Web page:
Percocet addiction and abuse involves the intentional misuse of this prescription medicine. Abuse may mean people use their own prescription in a way it wasn't prescribed, or they may take a drug that wasn't prescribed to them. Sometimes, drug abuse and addiction are used interchangeably, but they are not the same concept.
After skyrocketing addiction rates and associated deaths, the nation's opioid epidemic has finally come into the spotlight. Many factors have contributed to this crisis. Among the most abused drugs is Percocet.
Percocet is the brand name for a prescription drug designed to relieve pain. It combines opioid and non-opioid ingredients for short-term pain relief. Doctors generally prescribe it to treat short-term pain such as after a surgery or from an injury and not for a chronic condition like arthritis or cancer. Like other opioids, the drug affects the nervous system altering the perception of pain.
Opioids like Percocet activate the brain's reward center. You can become addicted to the way the drug makes you feel. But over time, the drug will stop working as well as it used to, and you'll need to take more of the medicine to achieve the same effect.
We can help. You can overcome drug addiction and have a better life than you ever thought possible!
Nearly 0.4% of the population struggles with the abuse of Percocet and other opioids according to the DSM-5, or Diagnostic and Statistical Manual of Mental Disorders. Furthermore, the Centers for Disease Control and Prevention, or CDC, state that the rate of opioid overdose, which include overdoses caused by Percocet, has risen fourfold in women and nearly 300% among men.
Lastly, and as stated by the National Institute on Drug Abuse, or NIDA, the number of people who have died as a result of abusing opioids like Percocet has increased almost 300% since 1990.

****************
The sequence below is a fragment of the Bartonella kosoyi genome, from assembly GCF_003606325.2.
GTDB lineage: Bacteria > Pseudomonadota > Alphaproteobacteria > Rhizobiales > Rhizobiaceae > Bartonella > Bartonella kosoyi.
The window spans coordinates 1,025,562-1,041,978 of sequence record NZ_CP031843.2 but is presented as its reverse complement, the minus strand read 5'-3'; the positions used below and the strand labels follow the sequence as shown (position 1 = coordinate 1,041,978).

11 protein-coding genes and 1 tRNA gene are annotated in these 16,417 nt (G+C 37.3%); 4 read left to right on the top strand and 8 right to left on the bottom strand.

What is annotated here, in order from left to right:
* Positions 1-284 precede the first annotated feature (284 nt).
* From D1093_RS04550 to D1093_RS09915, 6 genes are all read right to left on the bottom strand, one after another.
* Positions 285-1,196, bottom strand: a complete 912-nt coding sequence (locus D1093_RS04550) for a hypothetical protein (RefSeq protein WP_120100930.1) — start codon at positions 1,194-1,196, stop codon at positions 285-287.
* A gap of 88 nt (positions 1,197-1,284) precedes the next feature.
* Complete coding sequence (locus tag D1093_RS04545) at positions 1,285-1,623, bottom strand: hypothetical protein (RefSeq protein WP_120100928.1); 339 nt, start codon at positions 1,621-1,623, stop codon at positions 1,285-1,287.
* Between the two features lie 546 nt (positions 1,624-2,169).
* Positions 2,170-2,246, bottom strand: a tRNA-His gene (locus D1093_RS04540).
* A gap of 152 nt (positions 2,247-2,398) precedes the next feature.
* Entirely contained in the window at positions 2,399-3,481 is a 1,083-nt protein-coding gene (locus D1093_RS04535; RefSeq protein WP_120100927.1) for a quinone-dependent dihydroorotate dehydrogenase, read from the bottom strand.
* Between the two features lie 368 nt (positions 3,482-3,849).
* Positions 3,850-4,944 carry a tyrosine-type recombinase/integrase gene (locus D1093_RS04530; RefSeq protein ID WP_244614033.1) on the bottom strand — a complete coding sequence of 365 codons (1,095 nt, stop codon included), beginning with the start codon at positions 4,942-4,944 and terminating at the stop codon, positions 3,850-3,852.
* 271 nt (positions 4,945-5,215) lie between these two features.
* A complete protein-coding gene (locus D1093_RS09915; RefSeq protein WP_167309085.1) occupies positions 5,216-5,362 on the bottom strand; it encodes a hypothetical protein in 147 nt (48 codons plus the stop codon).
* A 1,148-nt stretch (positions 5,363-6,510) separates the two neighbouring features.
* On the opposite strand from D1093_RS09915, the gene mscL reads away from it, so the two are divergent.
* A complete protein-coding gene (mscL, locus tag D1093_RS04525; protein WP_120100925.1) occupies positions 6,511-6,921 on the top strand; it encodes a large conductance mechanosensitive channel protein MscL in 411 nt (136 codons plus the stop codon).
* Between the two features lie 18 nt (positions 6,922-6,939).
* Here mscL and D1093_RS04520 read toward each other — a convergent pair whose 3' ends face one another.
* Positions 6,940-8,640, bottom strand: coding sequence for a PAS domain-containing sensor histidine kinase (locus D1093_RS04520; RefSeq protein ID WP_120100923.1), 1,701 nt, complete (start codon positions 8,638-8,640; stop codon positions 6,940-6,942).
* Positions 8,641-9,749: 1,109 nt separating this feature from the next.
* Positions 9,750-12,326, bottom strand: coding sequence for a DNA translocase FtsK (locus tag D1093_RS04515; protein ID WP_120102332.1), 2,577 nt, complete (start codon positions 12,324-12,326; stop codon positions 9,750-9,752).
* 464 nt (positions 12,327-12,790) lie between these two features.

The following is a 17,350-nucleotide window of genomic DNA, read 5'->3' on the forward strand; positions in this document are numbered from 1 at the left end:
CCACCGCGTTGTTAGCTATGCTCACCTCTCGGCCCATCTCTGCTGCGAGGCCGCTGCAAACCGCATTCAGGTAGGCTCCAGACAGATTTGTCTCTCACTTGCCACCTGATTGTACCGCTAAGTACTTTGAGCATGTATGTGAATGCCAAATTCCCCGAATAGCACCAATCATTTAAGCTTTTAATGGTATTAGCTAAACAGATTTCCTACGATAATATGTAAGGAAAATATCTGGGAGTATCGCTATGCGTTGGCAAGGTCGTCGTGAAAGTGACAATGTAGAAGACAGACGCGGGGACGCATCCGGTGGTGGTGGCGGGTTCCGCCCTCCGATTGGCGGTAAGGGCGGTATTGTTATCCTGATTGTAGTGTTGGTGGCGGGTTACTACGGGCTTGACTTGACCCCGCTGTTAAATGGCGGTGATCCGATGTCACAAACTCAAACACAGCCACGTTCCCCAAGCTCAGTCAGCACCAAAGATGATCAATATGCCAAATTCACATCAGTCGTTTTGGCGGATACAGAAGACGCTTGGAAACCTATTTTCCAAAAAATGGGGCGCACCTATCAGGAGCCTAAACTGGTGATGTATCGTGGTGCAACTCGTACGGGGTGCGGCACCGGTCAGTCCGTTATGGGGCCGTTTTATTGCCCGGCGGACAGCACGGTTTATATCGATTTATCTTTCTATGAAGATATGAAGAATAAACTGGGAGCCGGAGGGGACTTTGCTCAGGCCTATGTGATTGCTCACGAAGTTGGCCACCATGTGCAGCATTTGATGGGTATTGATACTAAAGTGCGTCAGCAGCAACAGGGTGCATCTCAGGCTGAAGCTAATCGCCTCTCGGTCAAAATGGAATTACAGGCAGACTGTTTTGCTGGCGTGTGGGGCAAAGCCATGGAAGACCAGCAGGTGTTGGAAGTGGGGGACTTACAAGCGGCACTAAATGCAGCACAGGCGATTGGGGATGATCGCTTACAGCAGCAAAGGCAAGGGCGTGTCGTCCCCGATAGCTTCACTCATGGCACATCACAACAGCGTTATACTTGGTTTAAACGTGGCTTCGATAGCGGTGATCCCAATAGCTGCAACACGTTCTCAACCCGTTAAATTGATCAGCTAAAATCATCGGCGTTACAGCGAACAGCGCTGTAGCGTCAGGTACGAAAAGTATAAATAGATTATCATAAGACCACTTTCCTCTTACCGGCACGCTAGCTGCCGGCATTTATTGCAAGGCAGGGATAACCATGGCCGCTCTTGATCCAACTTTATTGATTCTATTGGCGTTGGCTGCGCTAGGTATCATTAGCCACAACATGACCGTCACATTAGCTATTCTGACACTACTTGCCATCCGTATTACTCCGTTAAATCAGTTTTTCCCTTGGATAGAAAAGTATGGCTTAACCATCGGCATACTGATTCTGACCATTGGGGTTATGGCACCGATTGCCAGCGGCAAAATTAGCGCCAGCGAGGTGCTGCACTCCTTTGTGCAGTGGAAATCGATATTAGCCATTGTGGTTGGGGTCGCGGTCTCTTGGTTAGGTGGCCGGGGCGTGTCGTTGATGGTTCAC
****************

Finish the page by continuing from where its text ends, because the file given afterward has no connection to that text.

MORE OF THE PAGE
When taken as intended, this drug works wonders for those who need it and allows such individuals to enjoy the relief they need to live their lives. However, because of the enticing high that this medication can induce when it's misused, Percocet is also an alluring substance of abuse for those seeking to get high.
If you're someone who has either taken Percocet outside of your doctor's recommendation or are someone who came to misuse this medication in order to alter your state of mind, then you're acquainted with how challenging it is to stop the abuse of this opioid.
Especially if you've been abusing Percocet for a long time, the withdrawal and intoxicating effects that this painkiller can produce are typically enough to dissuade you from defeating your chemical dependence once and for all. However, once you're ready to achieve sobriety, free yourself from the risks associated with Percocet abuse, and start treatment, know that there is light at the end of the tunnel. With the support of a compassionate treatment team, you can once again enjoy a life that is no longer controlled by Percocet.
As you reflect back on what led you to the abuse of Percocet, you may still be wondering why this sort of issue is affecting your life. To understand the causes and possible risk factors for Percocet abuse, take some time to read through the following research-supported concepts:
If you have a first-degree family member, such as a parent or sibling, who has also struggled with substance abuse, then you may be more susceptible to experiencing similar issues. The reason for this is because researchers have discovered certain genes that can make substance abuse, including the misuse of Percocet, more probable for some people and not others.